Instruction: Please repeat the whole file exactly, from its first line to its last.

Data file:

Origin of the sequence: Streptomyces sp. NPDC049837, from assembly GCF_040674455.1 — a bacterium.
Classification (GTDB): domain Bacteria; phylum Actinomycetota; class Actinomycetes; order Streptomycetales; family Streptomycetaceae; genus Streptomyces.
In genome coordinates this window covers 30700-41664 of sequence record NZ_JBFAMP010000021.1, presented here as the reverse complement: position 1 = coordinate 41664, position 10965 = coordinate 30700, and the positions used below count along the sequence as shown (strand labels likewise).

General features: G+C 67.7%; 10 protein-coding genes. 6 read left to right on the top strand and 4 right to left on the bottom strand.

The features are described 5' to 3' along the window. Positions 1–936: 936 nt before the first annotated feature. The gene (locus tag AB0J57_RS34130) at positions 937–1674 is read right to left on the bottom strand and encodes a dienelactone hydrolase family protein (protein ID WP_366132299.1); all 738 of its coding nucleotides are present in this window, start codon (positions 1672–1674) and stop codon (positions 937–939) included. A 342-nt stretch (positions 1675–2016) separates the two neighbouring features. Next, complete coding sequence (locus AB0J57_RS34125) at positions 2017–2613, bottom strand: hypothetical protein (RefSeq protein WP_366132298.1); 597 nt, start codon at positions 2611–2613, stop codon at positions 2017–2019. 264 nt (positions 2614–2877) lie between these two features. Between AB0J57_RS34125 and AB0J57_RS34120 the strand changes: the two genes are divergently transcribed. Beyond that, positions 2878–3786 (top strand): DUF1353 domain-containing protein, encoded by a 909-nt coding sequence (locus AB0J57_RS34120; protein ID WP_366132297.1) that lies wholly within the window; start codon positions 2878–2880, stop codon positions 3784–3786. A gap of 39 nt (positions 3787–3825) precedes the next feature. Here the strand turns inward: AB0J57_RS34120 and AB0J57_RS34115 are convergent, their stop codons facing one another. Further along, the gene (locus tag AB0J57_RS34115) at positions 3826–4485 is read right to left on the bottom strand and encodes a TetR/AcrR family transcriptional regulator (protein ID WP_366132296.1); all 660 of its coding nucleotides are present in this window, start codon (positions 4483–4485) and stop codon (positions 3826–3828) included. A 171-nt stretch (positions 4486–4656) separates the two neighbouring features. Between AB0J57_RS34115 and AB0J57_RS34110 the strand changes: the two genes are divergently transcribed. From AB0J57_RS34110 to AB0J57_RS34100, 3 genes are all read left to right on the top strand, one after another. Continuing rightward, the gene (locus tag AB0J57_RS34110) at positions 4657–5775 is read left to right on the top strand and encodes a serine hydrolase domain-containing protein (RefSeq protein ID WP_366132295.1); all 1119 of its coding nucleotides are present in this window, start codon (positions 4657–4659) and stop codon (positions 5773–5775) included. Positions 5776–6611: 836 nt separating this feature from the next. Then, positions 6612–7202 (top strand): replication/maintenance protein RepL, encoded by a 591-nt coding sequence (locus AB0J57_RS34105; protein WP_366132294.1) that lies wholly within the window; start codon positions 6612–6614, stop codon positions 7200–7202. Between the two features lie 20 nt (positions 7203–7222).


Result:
Origin of the sequence: Streptomyces sp. NPDC049837, from assembly GCF_040674455.1 — a bacterium.
Classification (GTDB): domain Bacteria; phylum Actinomycetota; class Actinomycetes; order Streptomycetales; family Streptomycetaceae; genus Streptomyces.
In genome coordinates this window covers 30700-41664 of sequence record NZ_JBFAMP010000021.1, presented here as the reverse complement: position 1 = coordinate 41664, position 10965 = coordinate 30700, and the positions used below count along the sequence as shown (strand labels likewise).

General features: G+C 67.7%; 10 protein-coding genes. 6 read left to right on the top strand and 4 right to left on the bottom strand.

The features are described 5' to 3' along the window. Positions 1–936: 936 nt before the first annotated feature. The gene (locus tag AB0J57_RS34130) at positions 937–1674 is read right to left on the bottom strand and encodes a dienelactone hydrolase family protein (protein ID WP_366132299.1); all 738 of its coding nucleotides are present in this window, start codon (positions 1672–1674) and stop codon (positions 937–939) included. A 342-nt stretch (positions 1675–2016) separates the two neighbouring features. Next, complete coding sequence (locus AB0J57_RS34125) at positions 2017–2613, bottom strand: hypothetical protein (RefSeq protein WP_366132298.1); 597 nt, start codon at positions 2611–2613, stop codon at positions 2017–2019. 264 nt (positions 2614–2877) lie between these two features. Between AB0J57_RS34125 and AB0J57_RS34120 the strand changes: the two genes are divergently transcribed. Beyond that, positions 2878–3786 (top strand): DUF1353 domain-containing protein, encoded by a 909-nt coding sequence (locus AB0J57_RS34120; protein ID WP_366132297.1) that lies wholly within the window; start codon positions 2878–2880, stop codon positions 3784–3786. A gap of 39 nt (positions 3787–3825) precedes the next feature. Here the strand turns inward: AB0J57_RS34120 and AB0J57_RS34115 are convergent, their stop codons facing one another. Further along, the gene (locus tag AB0J57_RS34115) at positions 3826–4485 is read right to left on the bottom strand and encodes a TetR/AcrR family transcriptional regulator (protein ID WP_366132296.1); all 660 of its coding nucleotides are present in this window, start codon (positions 4483–4485) and stop codon (positions 3826–3828) included. A 171-nt stretch (positions 4486–4656) separates the two neighbouring features. Between AB0J57_RS34115 and AB0J57_RS34110 the strand changes: the two genes are divergently transcribed. From AB0J57_RS34110 to AB0J57_RS34100, 3 genes are all read left to right on the top strand, one after another. Continuing rightward, the gene (locus tag AB0J57_RS34110) at positions 4657–5775 is read left to right on the top strand and encodes a serine hydrolase domain-containing protein (RefSeq protein ID WP_366132295.1); all 1119 of its coding nucleotides are present in this window, start codon (positions 4657–4659) and stop codon (positions 5773–5775) included. Positions 5776–6611: 836 nt separating this feature from the next. Then, positions 6612–7202 (top strand): replication/maintenance protein RepL, encoded by a 591-nt coding sequence (locus AB0J57_RS34105; protein WP_366132294.1) that lies wholly within the window; start codon positions 6612–6614, stop codon positions 7200–7202. Between the two features lie 20 nt (positions 7203–7222).